The latest issue of the Journal of Faith and the Academy is kindly carrying my article “Figuring Things Out: Lyrical Resourcement for Figural Readings of Biblical Literature in the Contemporary Academy.” The “lyrical” element in the essay is an attempt to think through some of how Nicholas of Lyra might provide a helpful rubric for understanding and … Continue reading
Sadly, the Paideia Centre for Public Theology is winding down. The Scripture and Hermeneutics and Scripture and Doctrine Seminars will, however, be continuing. Much of the Centre’s other work will also be taken up under the auspices of St. George’s Anglican Church.
Through June 11, the Westminster Bookstore is offering a free PDF download of Iain Duguid’s Is Jesus in the Old Testament? (P&R, 2013). Duguid has been at Grove City College but has recently joined the Westminster Seminary faculty. According to its introduction, Duguid’s essay (the text is a brief 33 pages of prose) has the following major components … Continue reading
For this week, Kevin Vanhoozer’s edited volume on the Theological Interpretation of the New Testament is free from Logos Bible Software when users join a Baker-related email list (HT: Tayler Beede). The volume provides a focused selection of the book-specific entries from the larger Dictionary for Theological Interpretation of the Bible.
In Matt 4:5–7; Luke 4:9–12, Jesus cites Deut 6:16 in response to his temptation at the temple. The full text there runs “you shall not test Yahweh, your God, as you tested him at Massah” (Deut 6:16; לא תנסו את־יהוה אלהיכם כאשר נסיתם במסה) and refers to Israel’s grumbling about their lack of water in … Continue reading
In 1 Sam 15:3, Samuel commands Saul, the son of Kish, “Go, and strike Amalek, and devote to destruction everything that is his. Do not take pity on him, but kill man and woman, child and infant, ox and lamb, camel and donkey” (לך והכיתה את־עמלק והחרמתם את־כל־אשר־לו ולא תחמל עליו והמתה מאיש עד־אשה מעלל … Continue reading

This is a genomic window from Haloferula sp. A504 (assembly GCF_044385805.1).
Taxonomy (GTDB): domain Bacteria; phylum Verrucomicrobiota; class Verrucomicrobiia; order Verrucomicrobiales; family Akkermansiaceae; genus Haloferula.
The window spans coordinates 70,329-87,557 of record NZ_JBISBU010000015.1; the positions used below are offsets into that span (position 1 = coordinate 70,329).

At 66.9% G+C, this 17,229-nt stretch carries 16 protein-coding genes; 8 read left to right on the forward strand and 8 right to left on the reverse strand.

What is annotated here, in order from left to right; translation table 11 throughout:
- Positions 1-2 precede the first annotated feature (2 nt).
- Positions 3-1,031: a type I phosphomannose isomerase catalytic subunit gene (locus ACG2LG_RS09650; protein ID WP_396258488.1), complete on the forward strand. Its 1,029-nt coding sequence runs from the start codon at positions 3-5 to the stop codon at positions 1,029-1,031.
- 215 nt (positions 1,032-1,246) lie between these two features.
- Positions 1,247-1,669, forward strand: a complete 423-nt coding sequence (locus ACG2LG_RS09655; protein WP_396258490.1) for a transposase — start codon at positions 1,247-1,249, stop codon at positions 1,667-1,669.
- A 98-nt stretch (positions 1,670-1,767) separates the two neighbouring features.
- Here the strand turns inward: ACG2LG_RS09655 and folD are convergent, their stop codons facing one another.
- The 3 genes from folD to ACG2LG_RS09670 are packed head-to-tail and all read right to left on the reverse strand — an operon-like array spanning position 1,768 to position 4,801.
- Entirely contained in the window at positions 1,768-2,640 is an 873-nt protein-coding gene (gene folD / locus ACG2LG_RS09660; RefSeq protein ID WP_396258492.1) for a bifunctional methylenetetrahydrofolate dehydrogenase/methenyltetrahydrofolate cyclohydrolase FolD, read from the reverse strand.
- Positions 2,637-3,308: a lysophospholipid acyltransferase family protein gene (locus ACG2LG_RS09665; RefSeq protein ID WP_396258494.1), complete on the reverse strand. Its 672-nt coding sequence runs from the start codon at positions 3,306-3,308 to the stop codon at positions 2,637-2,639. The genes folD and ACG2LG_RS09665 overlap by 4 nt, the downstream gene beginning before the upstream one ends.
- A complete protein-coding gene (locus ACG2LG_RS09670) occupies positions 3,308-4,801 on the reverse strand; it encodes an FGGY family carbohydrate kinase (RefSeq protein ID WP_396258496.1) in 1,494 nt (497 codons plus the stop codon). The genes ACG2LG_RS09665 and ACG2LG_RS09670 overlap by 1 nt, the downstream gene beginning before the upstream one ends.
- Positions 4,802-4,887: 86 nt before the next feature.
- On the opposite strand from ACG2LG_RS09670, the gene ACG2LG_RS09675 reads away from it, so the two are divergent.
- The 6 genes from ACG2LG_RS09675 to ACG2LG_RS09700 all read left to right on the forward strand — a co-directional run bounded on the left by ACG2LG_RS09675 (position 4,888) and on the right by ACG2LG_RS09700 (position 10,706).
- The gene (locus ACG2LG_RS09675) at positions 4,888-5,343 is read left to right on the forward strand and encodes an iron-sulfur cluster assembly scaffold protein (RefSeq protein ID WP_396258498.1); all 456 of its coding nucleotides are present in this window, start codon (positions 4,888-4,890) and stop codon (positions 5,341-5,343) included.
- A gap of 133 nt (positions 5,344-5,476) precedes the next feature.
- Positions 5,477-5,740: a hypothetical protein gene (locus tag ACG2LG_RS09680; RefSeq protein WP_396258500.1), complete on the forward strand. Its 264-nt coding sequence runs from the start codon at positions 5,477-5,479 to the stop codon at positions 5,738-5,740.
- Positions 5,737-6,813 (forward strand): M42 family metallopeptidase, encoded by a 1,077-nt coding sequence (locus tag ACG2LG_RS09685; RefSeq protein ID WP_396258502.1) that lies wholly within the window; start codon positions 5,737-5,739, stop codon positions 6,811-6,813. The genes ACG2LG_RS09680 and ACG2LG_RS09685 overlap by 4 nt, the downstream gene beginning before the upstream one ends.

Baker has kindly provided a substantial PDF excerpt from Christopher Seitz’s The Character of Christian Scripture: The Significance of a Two-Testament Bible (2011). Besides front matter, the excerpt includes the book’s introduction and first chapter, which account for 74 pages of text.
To demonstrate the superiority of Jesus’ sacrifice to those previously offered under the Torah, the writer to the Hebrews quotes a version of Ps 40:6–8 (Eng; 40:7–9 HB; 39:7–9 OG; Heb 10:5–9).1 In so doing, Hebrews fairly clearly situates its rendition of this psalm’s words as Jesus’ own (cf. Heb 10:10).2 If one were to … Continue reading
Psalm 7 is an individual lament,1 and the superscript situates it as “concerning the words of Cush, the Benjaminite” (Ps 7:1 HB; על־דברי־כושׁ בן־ימיני).2 This situation is rather difficult to pinpoint precisely in the biblical narratives of David’s life.3 The OG reading Χουσί is reflected in Augustine’s text and leads him to relate Ps 7 … Continue reading
Ezra and Nehemiah each provide their own distinct reports of the Jews’ return from Babylonian exile. Even if the portrayal of this return as a “second exodus” is not a particular, literary concern in these books,1 the narrative’s inclusion of elements like captivity, release, land resettlement, and covenant establishment certainly echo important features in the … Continue reading